Understanding and monitoring a patients’ nutritional intake is a vital part of successfully managing glycemic control. Carbohydrates are the macronutrients that have the most impact on blood glucose. Because of the direct correlation between nutrition and glycemic management, medical nutrition therapy (MNT) is an integral component in maintaining glycemic control for hospitalized patients and must address special challenges related to illness, changes in medications, and erratic meal schedules.
While in the hospital, patients receive nutrition from a variety of sources, including meals, IV solutions, TPN and tube feed products, and for each patient, managing nutrition requires a significant amount of coordination. Physicians, nurse practitioners, pharmacists, and registered dietitians must work together to develop and implement the medical treatment and nutrition plan.
“It’s only when you drop yesterday’s assumptions that you can glimpse tomorrow’s patterns and possibility. To see deeper, unsee first.” – Umair Haq
Clinical inertia is a term that has been used to define the resistance to a new therapeutic treatment. Across healthcare, we see clinical inertia often, but perhaps the best example is the treatment of hyperglycemia. The way we have managed hyperglycemia, with paper protocols and sliding-scale insulin, is no longer the best practice, yet it remains pervasive.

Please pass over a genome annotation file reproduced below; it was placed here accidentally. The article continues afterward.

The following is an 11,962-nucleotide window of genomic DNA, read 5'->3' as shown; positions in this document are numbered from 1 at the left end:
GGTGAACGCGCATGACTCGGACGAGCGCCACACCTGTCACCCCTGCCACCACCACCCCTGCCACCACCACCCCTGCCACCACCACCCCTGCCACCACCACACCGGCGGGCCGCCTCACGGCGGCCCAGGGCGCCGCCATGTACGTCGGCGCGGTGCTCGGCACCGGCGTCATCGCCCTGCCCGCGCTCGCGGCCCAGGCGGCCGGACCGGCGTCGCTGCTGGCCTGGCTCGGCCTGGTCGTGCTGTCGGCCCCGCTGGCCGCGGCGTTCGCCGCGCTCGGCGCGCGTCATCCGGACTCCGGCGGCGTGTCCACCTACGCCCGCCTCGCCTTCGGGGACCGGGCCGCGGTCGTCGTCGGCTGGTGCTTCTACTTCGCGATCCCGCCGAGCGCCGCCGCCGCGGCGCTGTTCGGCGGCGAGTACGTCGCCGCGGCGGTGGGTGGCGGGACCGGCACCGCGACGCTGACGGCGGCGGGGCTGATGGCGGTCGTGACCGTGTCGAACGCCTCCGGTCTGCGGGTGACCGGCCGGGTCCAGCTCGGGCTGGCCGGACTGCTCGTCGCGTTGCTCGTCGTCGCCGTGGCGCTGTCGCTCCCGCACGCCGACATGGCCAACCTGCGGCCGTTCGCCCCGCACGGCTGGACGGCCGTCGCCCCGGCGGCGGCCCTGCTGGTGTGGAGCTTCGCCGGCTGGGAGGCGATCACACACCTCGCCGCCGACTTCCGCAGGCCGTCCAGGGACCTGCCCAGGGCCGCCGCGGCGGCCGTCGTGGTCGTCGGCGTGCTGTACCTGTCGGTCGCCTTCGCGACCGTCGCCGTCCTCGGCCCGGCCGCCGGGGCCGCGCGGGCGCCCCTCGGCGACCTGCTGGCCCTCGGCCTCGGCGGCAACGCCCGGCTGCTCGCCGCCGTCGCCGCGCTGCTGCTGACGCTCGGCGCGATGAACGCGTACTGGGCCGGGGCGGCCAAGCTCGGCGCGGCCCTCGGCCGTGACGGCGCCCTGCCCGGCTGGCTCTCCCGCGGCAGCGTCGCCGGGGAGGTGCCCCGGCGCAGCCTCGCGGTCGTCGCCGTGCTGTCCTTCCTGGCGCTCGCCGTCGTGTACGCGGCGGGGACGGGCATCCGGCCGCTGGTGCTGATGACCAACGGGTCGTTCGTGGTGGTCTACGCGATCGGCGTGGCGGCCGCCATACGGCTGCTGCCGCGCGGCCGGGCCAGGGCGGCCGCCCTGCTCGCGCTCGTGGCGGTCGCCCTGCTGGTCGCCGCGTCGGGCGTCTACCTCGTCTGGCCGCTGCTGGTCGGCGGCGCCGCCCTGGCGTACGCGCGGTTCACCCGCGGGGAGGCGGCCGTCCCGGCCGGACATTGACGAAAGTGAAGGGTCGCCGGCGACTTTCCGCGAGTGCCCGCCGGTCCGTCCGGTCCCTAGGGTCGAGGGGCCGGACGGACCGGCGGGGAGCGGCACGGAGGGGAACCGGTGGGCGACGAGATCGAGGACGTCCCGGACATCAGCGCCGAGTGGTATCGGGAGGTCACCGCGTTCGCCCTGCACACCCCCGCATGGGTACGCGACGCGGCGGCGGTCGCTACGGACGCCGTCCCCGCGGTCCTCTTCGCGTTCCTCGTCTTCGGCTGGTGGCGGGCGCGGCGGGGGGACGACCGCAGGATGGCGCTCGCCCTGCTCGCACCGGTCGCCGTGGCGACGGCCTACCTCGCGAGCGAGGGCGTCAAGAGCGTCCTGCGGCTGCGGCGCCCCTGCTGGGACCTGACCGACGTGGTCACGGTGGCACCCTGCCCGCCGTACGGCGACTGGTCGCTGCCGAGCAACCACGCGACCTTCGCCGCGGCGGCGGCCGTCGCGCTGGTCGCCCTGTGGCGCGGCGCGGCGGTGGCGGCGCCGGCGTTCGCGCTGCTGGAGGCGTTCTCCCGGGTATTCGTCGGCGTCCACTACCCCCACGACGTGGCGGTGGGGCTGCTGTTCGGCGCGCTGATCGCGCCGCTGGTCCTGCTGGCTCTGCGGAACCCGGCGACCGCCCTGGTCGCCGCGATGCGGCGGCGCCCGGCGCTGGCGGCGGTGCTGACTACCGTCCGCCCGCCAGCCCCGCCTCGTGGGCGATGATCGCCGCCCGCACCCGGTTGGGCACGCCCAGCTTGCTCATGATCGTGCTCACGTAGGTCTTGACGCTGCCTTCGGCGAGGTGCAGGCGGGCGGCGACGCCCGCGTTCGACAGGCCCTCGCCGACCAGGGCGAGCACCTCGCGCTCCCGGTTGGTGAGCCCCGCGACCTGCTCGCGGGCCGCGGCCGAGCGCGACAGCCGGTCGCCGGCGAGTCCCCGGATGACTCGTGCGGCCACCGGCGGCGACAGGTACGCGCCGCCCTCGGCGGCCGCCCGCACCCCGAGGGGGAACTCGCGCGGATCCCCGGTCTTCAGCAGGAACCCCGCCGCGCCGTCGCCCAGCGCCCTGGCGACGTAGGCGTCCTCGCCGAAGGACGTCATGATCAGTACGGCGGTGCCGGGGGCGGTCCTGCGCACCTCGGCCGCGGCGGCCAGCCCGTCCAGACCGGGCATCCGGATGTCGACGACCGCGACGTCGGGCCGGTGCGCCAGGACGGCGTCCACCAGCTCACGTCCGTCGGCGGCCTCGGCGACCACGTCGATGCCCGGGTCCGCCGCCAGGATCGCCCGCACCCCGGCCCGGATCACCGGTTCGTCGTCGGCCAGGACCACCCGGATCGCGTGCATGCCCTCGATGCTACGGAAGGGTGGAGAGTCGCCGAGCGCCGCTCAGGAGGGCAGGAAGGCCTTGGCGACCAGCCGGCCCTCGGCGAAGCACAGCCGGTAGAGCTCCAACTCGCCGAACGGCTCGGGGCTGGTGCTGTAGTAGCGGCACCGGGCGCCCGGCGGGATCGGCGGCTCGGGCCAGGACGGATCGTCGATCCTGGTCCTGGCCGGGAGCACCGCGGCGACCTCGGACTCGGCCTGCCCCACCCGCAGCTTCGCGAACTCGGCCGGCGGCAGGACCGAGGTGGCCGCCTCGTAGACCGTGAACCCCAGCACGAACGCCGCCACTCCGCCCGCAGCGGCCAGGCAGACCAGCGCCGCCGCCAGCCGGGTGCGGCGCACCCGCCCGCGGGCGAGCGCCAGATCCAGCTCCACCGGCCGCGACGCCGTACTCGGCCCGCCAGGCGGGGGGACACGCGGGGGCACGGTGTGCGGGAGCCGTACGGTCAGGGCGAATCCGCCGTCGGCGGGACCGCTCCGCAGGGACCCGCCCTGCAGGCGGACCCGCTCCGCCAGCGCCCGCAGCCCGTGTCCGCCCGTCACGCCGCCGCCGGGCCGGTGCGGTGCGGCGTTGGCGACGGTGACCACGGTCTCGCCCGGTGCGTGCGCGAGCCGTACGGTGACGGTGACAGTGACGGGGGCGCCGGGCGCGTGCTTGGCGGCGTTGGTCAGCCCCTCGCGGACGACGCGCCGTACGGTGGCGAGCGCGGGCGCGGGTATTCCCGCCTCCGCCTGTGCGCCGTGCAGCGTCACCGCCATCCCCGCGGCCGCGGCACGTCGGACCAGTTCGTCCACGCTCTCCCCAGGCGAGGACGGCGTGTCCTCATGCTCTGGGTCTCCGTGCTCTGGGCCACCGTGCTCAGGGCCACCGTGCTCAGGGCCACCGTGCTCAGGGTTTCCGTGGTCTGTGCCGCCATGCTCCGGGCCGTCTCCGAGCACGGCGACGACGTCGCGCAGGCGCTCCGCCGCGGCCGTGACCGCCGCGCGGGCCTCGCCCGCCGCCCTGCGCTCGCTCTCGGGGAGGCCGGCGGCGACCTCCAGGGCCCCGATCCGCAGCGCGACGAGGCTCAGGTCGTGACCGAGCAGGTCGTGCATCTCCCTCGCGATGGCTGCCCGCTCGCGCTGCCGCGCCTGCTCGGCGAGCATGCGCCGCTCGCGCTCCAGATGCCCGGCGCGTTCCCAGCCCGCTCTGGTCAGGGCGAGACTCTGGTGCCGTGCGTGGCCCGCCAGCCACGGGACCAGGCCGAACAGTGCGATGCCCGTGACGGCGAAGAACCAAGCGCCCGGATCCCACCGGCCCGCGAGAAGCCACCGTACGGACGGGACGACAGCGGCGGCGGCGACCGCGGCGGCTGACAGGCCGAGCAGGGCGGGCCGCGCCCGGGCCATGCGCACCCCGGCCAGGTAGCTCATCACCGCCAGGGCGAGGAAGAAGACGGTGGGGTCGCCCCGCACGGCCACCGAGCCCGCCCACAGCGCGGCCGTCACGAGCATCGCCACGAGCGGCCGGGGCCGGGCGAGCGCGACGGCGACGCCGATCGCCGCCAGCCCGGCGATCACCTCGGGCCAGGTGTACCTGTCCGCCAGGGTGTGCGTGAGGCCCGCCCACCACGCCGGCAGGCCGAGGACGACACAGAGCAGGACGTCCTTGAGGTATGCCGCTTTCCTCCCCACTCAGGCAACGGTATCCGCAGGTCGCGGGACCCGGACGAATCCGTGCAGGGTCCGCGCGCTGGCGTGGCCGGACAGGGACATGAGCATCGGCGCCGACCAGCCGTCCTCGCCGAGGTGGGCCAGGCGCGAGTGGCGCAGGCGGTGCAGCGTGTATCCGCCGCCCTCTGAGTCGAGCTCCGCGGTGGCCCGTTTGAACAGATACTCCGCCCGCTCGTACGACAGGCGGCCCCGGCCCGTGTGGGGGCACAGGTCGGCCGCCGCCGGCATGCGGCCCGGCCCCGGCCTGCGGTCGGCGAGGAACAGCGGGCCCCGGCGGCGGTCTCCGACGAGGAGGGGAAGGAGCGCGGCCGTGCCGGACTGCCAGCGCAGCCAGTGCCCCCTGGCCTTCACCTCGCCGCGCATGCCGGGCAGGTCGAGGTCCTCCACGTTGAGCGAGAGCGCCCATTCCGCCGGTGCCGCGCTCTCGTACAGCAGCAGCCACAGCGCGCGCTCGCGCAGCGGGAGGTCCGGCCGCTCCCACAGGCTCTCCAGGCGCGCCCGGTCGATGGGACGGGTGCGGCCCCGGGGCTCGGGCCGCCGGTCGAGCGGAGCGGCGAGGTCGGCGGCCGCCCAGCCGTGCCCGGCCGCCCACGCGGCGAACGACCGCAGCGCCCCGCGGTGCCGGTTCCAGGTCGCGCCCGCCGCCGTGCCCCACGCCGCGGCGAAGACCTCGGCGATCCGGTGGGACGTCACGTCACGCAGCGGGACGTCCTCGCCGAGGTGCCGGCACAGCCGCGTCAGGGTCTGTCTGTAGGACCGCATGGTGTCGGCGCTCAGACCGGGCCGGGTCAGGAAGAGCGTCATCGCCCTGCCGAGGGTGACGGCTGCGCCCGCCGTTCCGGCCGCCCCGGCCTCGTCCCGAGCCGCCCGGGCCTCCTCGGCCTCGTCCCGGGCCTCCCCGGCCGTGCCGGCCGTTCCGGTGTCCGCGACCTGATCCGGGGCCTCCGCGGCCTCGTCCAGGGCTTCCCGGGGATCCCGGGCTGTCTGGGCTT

The Problem with Sliding-Scale Insulin
For more than 80 years, hospitals have been using sliding-scale insulin to manage hyperglycemia in non-critical care units. In 1934, Elliot Joslin created the first iteration of sliding-scale insulin known as “rainbow coverage.” The original sliding scale would recommend specific amounts of regular insulin after testing a patient’s urine for glucose based on its color. While we have moved away from the rainbow coverage testing, the sliding-scale method has not dramatically changed. Our method of testing glucose and the type of insulin administered has been improved to better support patient care, but the practice remains reactive. We continue to treat hyperglycemia after it has occurred.
Numerous studies, dating as far back as even the 1970s, have shown that using sliding-scale insulin is an ineffective way to manage blood glucose. Because this method is essentially chasing rather than preventing hyperglycemia, a “roller coaster” effect with dramatic blood glucose variability is often seen among hospitalized patients, and as a result, patients are more likely to experience adverse patient outcomes and longer length of stay.
“Year’s end is neither an end nor a beginning but a going on” – Hal Borland
This past year proved to be an exciting time in the advancement of diabetes care. New technology and new research are on the forefront of improving aspects of living with and even preventing diabetes. Take for instance the development of the artificial pancreas, the holy grail of diabetes innovation, which first came to market this past year.